The thing about hearing loss is that it’s easy to overlook. You can deny it for years, compensating for substandard hearing by turning up the volume on your TV or phone and forcing people to repeat themselves.
But on top of the stress this places on relationships, there are additional, hidden consequences of untreated hearing loss that are not as obvious but more concerning.
Below are six possible consequences of untreated hearing loss.
1. Missing out
Hearing loss can cause you to lose out on essential conversations and common sounds like birds chirping or the sound of rain on the rooftop. Ordinary household sounds continue to fade as your private world of sound narrows.
2. Anxiety and depression
A study by the National Council on the Aging revealed that people with untreated hearing loss age 50 and older were more likely to report depression, anxiety, and paranoia and were less social as compared to those who used hearing aids.
Hearing loss can contribute to damaged relationships, stress and anxiety, social isolation, and ultimately depression. Hearing loss can be upsetting and embarrassing and can have considerable psychological effects.
3. Cognitive decline
Hearing loss can impact your thinking and memory. Johns Hopkins Medicine found that those with hearing loss encountered rates of cognitive decline 30-40 percent faster than people with normal hearing.
The rate of decline varies according to the severity of hearing loss, but on average, those with hearing loss showed considerable impairment in cognitive skill 3.2 years sooner than those with normal hearing.
4. Mental exhaustion
Listening requires energy, and when you struggle to hear certain words or have to constantly fill in the blanks, the extra hassle is exhausting. Individuals with hearing loss describe higher levels of fatigue at the days end, especially following prolonged meetings or group activities.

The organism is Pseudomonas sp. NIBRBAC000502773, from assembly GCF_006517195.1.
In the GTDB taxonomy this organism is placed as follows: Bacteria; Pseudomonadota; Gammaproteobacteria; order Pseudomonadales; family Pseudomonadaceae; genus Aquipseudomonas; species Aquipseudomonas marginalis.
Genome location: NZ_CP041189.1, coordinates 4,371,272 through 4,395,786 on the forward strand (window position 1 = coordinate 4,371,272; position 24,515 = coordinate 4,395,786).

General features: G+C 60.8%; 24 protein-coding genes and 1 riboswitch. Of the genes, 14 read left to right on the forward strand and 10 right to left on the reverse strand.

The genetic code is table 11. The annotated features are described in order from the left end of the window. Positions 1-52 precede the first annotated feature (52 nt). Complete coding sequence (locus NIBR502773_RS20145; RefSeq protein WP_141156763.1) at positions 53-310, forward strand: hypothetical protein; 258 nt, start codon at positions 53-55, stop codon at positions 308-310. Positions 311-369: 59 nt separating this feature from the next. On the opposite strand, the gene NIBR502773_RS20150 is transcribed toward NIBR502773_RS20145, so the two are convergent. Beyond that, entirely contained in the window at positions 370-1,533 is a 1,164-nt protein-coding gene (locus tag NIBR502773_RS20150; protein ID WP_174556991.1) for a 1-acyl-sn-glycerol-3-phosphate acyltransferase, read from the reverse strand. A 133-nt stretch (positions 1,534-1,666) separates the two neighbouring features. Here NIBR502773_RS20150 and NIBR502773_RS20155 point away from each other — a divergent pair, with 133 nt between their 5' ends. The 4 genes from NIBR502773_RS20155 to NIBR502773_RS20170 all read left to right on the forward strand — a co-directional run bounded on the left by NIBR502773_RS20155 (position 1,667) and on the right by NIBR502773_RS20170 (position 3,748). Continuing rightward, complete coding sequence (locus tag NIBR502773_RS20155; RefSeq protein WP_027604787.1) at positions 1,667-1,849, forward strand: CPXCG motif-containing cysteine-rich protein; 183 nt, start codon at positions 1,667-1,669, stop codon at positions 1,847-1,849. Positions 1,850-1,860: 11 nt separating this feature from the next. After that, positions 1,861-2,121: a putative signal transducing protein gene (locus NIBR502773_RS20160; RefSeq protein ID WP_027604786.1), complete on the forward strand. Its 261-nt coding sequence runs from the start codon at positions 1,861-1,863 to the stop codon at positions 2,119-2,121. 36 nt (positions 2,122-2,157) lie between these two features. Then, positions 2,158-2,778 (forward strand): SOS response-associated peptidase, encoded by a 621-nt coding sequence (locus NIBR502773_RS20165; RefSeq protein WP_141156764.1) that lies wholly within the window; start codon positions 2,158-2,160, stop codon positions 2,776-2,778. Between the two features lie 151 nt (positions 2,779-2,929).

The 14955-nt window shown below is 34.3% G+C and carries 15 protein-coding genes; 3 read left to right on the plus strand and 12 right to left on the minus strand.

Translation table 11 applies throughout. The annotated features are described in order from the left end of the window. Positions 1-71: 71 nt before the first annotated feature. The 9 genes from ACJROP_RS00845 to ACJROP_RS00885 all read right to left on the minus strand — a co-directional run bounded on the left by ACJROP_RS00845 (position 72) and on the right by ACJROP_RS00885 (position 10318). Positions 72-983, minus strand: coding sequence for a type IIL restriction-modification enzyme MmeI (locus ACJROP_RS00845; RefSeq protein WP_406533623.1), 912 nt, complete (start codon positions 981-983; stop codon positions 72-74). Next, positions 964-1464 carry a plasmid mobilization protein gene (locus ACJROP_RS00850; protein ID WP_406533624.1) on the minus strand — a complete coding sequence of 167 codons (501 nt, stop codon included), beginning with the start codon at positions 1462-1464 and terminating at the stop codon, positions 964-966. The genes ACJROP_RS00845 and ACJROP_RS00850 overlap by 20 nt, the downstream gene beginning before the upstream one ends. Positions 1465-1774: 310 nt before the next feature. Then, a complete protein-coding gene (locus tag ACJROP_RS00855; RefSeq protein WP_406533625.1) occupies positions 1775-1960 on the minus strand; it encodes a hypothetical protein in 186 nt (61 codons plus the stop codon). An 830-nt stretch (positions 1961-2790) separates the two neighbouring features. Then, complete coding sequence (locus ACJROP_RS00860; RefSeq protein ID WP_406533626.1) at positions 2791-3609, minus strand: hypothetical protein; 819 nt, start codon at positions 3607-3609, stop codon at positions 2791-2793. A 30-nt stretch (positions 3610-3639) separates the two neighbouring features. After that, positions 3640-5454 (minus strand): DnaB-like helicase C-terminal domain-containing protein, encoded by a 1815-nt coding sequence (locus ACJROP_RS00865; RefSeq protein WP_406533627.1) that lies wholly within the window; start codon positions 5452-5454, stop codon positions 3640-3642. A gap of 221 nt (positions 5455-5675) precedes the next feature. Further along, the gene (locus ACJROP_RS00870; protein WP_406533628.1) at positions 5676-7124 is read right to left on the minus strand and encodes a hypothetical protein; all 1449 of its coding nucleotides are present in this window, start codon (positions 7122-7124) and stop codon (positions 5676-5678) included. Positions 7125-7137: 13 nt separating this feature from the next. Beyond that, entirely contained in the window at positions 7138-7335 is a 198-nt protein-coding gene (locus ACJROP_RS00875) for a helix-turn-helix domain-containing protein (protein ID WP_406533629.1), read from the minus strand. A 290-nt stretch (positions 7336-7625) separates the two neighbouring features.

5. Reduced work performance
The Better Hearing Institute found that, according to a survey of more than 40,000 households, hearing loss adversely influenced annual household income by an average of as much as $12,000. The monetary impact was directly related to the level of hearing loss.
The results make sense. Hearing loss can bring on communication issues and mistakes while at work, limiting productiveness, promotions, and in some cases taking people out of the marketplace.
6. Safety concerns
People with hearing loss can fail to hear alarm systems, sirens, or other alerts to potentially unsafe conditions. They’re also more likely to have a history of falling.
According to a study from Johns Hopkins University, hearing loss has been associated with an increased risk of falling. Those with mild hearing loss were nearly three times more likely to have a history of falling and the chance of falling increased as hearing loss became more serious.
The reality is hearing loss is not just a modest inconvenience—it has a variety of physical, mental, and social effects that can radically decrease an individual’s overall quality of life. But the good news is that it’s virtually all preventable.
All of the consequences we just discussed are the product of decreased sound stimulation to the brain. Modern day hearing aids, while not able to restore hearing completely to normal, nonetheless can supply the amplification necessary to avoid most or all of these consequences.
That’s why most patients are satisfied with their hearing aid’s performance. It makes it possible for them to easily understand speech, hear without continuously struggling, and take pleasure in the sounds they’ve been missing for many years.
Don’t risk the consequences—test drive the new technology and find out for yourself how your life can improve.